Twitter, like its more visually-inclined microblogging cousin Tumblr, has struggled to make money. It has value, thanks to an estimated 56 million active accounts, but its format doesn’t allow for advertising placement in the same way that Facebook does. With an IPO coming out later this year and some analysts scratching their heads over how many billions of dollars the company is worth, Twitter needs to show that its recent moves towards monetization–mostly through what are known as Twitter cards, or expanded tweets–have momentum and room to generate revenue.
Enter the Lead Generation card. Announced yesterday, it provides Twitter users a way to effectively opt-in to a marketing tweet without having to re-enter personal information like their name, Twitter handle and email address–all just by clicking the link in the ad. This removes the step of having to fill out a form, which prevents many people from opting in to advertisements. A form is one extra step in a fast-paced mobile world, and quite clearly asks for information that you may not want to share. Now, it’s automatic. The Lead Generation card auto-fills your information. It’s not clear how or where this information is stored, or if there are any restrictions on how marketers can use your information once you’ve clicked their tweet. Regardless, it’s a sneaky move, further blurring the line for users on when they are seeing an advertisement and when they are seeing a tweet. If you’re even a semi-regular Twitter user, you’ve probably already encountered Twitter cards without realizing it.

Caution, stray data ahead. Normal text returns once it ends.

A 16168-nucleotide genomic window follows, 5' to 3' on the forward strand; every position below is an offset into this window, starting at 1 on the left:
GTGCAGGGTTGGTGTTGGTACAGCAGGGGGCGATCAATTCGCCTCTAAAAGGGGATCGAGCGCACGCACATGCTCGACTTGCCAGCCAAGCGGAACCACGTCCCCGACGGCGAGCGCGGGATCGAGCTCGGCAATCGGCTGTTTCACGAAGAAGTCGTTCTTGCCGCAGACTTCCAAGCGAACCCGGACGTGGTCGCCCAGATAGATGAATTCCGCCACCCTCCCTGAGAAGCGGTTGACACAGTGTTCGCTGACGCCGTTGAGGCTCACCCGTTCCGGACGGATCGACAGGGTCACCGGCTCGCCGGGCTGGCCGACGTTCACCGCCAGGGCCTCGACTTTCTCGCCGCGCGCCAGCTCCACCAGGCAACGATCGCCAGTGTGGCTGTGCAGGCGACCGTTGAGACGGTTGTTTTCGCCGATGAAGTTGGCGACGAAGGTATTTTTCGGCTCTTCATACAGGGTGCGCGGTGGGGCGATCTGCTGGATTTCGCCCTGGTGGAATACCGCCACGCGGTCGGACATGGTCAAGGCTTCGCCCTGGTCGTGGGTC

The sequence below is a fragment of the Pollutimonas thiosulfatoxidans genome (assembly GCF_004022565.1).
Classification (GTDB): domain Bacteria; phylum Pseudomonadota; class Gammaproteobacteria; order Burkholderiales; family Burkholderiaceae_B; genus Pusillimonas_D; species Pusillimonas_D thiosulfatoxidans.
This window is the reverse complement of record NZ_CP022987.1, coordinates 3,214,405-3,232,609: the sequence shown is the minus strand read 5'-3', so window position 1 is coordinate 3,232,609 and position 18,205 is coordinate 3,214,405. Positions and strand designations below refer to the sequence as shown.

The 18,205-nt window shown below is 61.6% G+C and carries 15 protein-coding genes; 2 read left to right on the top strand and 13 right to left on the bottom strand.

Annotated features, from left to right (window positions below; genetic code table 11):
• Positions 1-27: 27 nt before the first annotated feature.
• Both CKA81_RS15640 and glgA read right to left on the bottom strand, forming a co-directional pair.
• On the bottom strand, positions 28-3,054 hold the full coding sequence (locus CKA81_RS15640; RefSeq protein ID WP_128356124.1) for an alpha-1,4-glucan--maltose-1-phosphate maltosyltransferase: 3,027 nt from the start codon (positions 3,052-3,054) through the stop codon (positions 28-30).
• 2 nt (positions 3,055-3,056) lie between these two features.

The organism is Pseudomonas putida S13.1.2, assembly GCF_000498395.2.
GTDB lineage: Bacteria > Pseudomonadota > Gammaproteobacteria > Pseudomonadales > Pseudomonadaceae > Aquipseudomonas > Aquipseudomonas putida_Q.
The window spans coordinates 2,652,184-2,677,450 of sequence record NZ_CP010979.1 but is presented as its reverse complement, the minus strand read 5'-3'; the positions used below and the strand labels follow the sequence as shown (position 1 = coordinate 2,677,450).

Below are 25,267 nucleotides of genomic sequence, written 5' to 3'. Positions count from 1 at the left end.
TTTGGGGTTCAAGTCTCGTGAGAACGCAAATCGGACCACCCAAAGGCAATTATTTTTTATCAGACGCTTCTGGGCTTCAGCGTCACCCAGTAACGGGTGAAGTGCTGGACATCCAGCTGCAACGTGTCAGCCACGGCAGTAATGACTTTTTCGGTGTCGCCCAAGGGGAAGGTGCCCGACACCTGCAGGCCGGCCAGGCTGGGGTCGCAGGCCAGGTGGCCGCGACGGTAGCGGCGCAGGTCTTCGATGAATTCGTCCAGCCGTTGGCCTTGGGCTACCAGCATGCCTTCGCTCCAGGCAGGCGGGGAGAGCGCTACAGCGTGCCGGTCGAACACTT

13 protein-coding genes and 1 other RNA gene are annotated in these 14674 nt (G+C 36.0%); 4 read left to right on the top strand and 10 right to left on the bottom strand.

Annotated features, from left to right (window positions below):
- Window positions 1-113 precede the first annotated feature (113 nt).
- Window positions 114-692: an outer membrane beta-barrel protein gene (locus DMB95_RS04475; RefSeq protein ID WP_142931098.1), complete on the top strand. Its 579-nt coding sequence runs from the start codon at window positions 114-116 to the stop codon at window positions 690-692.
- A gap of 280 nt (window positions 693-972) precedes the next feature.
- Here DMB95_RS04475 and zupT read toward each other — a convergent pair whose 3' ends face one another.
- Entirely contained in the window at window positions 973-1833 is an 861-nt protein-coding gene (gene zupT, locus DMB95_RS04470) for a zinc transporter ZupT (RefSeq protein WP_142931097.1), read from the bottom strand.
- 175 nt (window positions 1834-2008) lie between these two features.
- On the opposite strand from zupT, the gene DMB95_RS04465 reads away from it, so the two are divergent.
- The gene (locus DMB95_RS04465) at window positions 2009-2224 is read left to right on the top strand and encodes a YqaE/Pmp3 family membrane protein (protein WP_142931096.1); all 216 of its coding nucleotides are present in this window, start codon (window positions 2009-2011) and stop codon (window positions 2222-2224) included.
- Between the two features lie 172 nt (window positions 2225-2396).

As it happens, one day prior to this announcement from Twitter came the release of a massive study by the Pew Research Center and the Berkman Center for Internet and Society. It shows that while most teens are active on Facebook, they long for an online space that is more free of ‘drama’, rules and restrictions. This has led to a boom for both Twitter and Instagram, which teens report as being more positive spaces for creativity and expression. In 2011, 16% of online teens used Twitter, but when the study was conducted in December of 2012, that figure rose to 24%. Of the younger teens internet users in the survey, those between the ages of 12-13, 13% used Twitter. That’s problematic for Twitter, given that the Children’s Online Privacy and Protection Act (COPPA) prohibits the collection of personal information from youth under the age of 13. With the Lead Generation card, even a tech-savvy, COPPA-aware twelve-year-old could give marketers her personal information and not know it. (Never mind the fact that she shouldn’t be on Twitter anyway, since she’s under thirteen.) The Pew/Berkman study also shows that teen social media users generally don’t care about sharing their information with third parties anyway; 22% are “not at all concerned” and just 9% are “very concerned.”
The onus for enforcing age restrictions falls on Twitter, and perhaps now they need to be more vigilant so as to be responsible to the companies who buy Lead Generation cards. But the millions of parents who sign their underage children up for social media accounts also need to know about exactly what their kid could be getting into. The Lead Generation card represents yet another move by another big media away from transparency and responsibility (seen the latest Facebook controversy?), and there’s no sign that this trend is likely to stop or plateau any time soon. As social media engagers, it’s one more reason we need to understand the platforms we use to communicate, and how they in turn use us.